The shocking violations of existing human rights and international humanitarian law provisions with complete impunity include acts like starvation sieges, and bombing schools, religious sites and hospitals due to either deliberate targeting or systemic incompetence, he noted.

Speaking of the obstacles to refugees fleeing for safety, he said that, “To keep building higher walls against the flight of these desperate people is an act of cruelty and a delusion,” adding that, “Anti-immigrant and anti-minority rhetoric scar societies (… and) result in divisions that cut deep.”

He specifically criticized “leaders who express, or ignite, waves of hate speech—hate speech against migrants, and specific ethnic and religious groups” that sets off shock-waves that will lead to violence. He did not spare governments that deny their own people basic rights, noting that, “When governments clamp down against grassroots activists, journalists and political opponents—or scrap the guarantees of an independent judiciary—they are not acting to halt violent extremism. They are dismantling the integrity of their societies and the people’s trust and respect for fundamental institutions. Crushing human freedoms will not protect us from terrorism. It creates dangerous divisions and grievances that will lead to more violence.”

Zeid Ra’ad Al Hussein courageously urged policy-makers to protect and deploy existing human rights values that, “work to uproot the underpinning factors of violent extremism,” which he said included persistent discrimination, corruption, poor governance, inadequate schools and economic structures, and failures to establish a sense of belonging and full citizen participation in society.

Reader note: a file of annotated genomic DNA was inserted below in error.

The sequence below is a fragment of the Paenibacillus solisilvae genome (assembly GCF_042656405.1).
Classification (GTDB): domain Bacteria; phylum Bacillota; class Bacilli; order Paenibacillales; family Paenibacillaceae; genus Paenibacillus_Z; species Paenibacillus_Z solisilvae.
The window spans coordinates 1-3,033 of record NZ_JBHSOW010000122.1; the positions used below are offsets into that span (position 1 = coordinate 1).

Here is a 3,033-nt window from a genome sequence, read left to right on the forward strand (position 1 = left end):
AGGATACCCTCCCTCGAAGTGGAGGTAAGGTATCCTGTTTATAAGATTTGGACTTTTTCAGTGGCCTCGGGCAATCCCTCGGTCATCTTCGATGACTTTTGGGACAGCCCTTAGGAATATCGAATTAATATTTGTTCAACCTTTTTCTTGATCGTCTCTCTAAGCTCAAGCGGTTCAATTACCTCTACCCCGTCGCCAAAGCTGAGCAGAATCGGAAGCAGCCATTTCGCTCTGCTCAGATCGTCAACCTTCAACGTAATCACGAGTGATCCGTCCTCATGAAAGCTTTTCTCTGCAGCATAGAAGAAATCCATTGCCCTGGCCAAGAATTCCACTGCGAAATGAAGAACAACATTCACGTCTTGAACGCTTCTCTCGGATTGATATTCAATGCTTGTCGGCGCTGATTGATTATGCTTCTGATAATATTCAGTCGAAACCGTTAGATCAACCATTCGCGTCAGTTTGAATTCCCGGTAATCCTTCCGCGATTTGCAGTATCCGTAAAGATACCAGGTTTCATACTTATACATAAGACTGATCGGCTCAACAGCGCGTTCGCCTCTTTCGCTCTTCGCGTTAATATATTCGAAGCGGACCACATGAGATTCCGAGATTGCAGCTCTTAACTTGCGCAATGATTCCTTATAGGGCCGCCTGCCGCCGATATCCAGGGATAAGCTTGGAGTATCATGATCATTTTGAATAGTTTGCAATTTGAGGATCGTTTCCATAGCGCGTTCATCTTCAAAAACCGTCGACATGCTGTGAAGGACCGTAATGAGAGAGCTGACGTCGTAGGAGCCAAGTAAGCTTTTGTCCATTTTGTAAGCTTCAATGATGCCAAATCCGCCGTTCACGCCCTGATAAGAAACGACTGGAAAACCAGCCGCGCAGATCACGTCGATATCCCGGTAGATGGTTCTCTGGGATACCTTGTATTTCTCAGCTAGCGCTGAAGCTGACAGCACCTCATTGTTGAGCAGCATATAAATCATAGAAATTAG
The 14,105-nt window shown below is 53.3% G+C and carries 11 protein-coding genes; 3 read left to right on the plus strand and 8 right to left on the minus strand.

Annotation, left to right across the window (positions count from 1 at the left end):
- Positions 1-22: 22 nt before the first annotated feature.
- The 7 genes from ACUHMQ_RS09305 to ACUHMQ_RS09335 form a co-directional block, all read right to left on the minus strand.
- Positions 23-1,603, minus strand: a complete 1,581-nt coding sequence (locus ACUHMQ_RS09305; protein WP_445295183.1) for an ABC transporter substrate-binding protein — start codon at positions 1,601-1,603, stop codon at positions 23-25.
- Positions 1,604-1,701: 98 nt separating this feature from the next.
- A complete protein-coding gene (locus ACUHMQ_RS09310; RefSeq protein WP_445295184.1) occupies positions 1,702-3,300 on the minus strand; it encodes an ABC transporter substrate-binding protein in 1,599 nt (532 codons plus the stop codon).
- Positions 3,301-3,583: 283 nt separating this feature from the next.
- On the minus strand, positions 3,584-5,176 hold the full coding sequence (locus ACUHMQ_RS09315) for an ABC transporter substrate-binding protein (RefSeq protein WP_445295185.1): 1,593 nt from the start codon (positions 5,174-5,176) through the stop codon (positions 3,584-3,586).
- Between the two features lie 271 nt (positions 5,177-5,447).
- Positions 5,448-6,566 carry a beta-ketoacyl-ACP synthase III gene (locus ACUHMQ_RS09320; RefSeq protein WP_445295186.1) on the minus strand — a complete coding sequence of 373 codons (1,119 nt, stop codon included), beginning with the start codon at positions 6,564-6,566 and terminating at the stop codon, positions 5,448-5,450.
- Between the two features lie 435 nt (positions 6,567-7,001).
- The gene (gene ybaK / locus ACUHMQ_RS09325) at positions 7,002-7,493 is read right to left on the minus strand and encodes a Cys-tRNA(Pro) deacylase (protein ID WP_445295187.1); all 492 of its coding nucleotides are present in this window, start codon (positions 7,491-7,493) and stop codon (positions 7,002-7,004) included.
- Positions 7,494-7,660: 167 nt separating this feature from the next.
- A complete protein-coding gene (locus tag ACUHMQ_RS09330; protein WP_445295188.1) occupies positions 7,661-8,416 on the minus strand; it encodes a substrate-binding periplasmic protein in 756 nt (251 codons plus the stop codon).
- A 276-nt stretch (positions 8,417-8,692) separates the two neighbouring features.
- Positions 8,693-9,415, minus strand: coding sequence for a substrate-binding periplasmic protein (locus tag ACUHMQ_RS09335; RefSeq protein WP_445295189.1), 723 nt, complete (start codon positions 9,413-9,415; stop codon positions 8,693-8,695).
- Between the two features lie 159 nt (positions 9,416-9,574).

Rather than cracking down on citizen activism, he reminded governments that, “Justice and human rights are the essential foundation of loyalty. They are what is needed.”

He ended by reminding the perpetrators of criminal and unjust behavior that, “The perpetrators of severe violations of this [human rights protections] order must know that they will, at the first occasion, be sanctioned to the full extent of the law.”

This commitment to holding accountable criminal behavior by governments and non-state actors is probably the single most important priority for our international order today, due to violations by both Third World dictators and Western, Eastern and other governments. I hope that wise and powerful leaders around the world will now figure out how to make that happen, whether through the Security Council or any other mechanism. If they don’t, they should prepare a plan B for their own societies, when the colossus of violence and death comes to their local theater.

Rami G. Khouri is published twice weekly in the Daily Star. He was founding director and now senior policy fellow of the Issam Fares Institute for Public Policy and International Affairs at the American University of Beirut. On Twitter: @ramikhouri.

Copyright ©2016 Rami G. Khouri — distributed by Agence Global